All the big tech layoffs of 2024

Amazon, Google and Microsoft are just some of those cutting jobs.

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The tech and gaming industries saw a dispiriting number of layoffs in 2023 and unfortunately, 2024 is so far off to just as grim of a start. Sometimes our team finds themselves covering multiple layoffs in a week, or even a single business day. To keep track of it all — and possibly paint a picture of where the wider industry is headed — we've compiled all the major layoffs in one place and will continue to update this story as more companies make cuts.

Lucid Motors layoffs

Lucid Motors has cut 400 jobs, amounting to six percent of the workforce. This falls down to corporate restructuring and happens just ahead of the launch of its EV SUV. The SUV is called the Lucid Gravity and is expected to cost $80,000.

Foursquare Layoffs

Foursquare has laid off around 25 percent of its workforce. This amounts to around 105 people. CEO Gary Little said in an email sent to staffers that the employees were let go as the company attempts to “streamline” its operations, and “set the company on more sustainable financial footing." Employees saw their system access removed upon receipt of this email.

Amazon Web Services layoffs

Amazon Web Services (AWS) has reportedly cut hundreds of jobs in its Sales, Marketing, and Global Services division and hundreds more on its Physical Stores Technology team. The layoffs in the former are said to center around sales operations and training and certification teams. As for the latter, it aligns with Amazon’s decision (reported a day earlier) to remove its Just Walk Out tech from all of its Fresh grocery stores in the US.

Rivian layoffs

Rivian reportedly laid off “about 100” employees at its Normal, IL manufacturing plant. That’s about one percent of the factory’s workforce. It isn’t clear if these layoffs are part of the automaker’s previously announced plans to cut 10 percent of its salaried workers. The cuts come ahead of the company’s R2 compact SUV unveiling.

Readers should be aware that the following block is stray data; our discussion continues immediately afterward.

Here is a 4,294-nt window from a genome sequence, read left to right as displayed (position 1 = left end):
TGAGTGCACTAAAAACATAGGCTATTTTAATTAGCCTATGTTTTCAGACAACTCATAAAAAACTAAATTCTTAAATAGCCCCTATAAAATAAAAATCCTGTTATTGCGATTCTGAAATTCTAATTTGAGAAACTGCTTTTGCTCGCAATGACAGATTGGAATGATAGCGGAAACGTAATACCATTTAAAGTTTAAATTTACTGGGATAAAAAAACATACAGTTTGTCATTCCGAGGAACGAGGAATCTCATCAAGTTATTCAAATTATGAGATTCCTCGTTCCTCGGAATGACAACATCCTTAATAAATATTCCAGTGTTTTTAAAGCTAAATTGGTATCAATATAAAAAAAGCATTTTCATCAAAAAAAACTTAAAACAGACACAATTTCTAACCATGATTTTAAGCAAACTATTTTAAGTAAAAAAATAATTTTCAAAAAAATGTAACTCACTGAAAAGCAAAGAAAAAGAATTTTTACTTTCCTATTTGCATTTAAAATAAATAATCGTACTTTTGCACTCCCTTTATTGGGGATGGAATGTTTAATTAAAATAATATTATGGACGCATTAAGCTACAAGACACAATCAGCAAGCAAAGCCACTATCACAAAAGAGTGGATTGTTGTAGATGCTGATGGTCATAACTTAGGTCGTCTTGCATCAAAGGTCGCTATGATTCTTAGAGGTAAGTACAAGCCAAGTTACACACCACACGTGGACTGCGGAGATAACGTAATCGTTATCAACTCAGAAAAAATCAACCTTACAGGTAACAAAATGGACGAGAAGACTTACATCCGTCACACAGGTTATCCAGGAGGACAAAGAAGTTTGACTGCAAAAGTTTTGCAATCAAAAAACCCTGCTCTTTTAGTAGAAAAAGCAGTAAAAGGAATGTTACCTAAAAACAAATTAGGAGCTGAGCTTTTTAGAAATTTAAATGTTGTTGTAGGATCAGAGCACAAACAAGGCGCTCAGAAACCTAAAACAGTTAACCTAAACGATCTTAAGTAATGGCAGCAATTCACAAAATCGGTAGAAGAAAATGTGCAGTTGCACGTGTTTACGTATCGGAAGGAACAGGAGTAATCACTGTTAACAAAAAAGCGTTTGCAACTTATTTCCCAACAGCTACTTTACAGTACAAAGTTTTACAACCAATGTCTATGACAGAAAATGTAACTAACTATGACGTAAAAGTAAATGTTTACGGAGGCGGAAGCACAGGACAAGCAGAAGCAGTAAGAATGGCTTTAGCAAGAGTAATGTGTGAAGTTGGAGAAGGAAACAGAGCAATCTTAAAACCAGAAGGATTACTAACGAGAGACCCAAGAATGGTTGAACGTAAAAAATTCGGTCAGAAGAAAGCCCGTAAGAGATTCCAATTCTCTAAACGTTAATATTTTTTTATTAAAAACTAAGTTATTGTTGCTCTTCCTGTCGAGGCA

Instacart layoffs

Instacart has cut its workforce by seven percent — about 250 employees. The company announced the layoffs in its fourth-quarter earnings report, in which it showed improved revenue over the same period in 2023.

Mozilla layoffs

Mozilla laid off 60 workers, or around five percent of its workforce, just one week after appointing a new CEO. The company plans to "re-prioritize resources towards products like Firefox Mobile, where there’s a significant opportunity to grow and establish a better model for the industry.”

DocuSign slashed its headcount by six percent. Staff in the sales and marketing departments were most heavily affected. Bloomberg notes that the company had 7,336 employees at the end of 2023.

Snap is once again reducing its headcount, this time by another 10 percent, or some 540 workers. The company claimed the layoffs were required to “reduce hierarchy and promote in-person collaboration.”

In February Microsoft imposed layoffs at two of its gaming subsidiaries, cutting 86 jobs at Skylander studio Toys for Bob and 76 jobs at Call of Duty developer Sledgehamer Games.

Networking giant Cisco announced it would be laying off approximately 5 percent of its workforce — more than 4,200 employees — as part of a larger restructuring effort. The company had a total employee count of 84,900 before these cuts.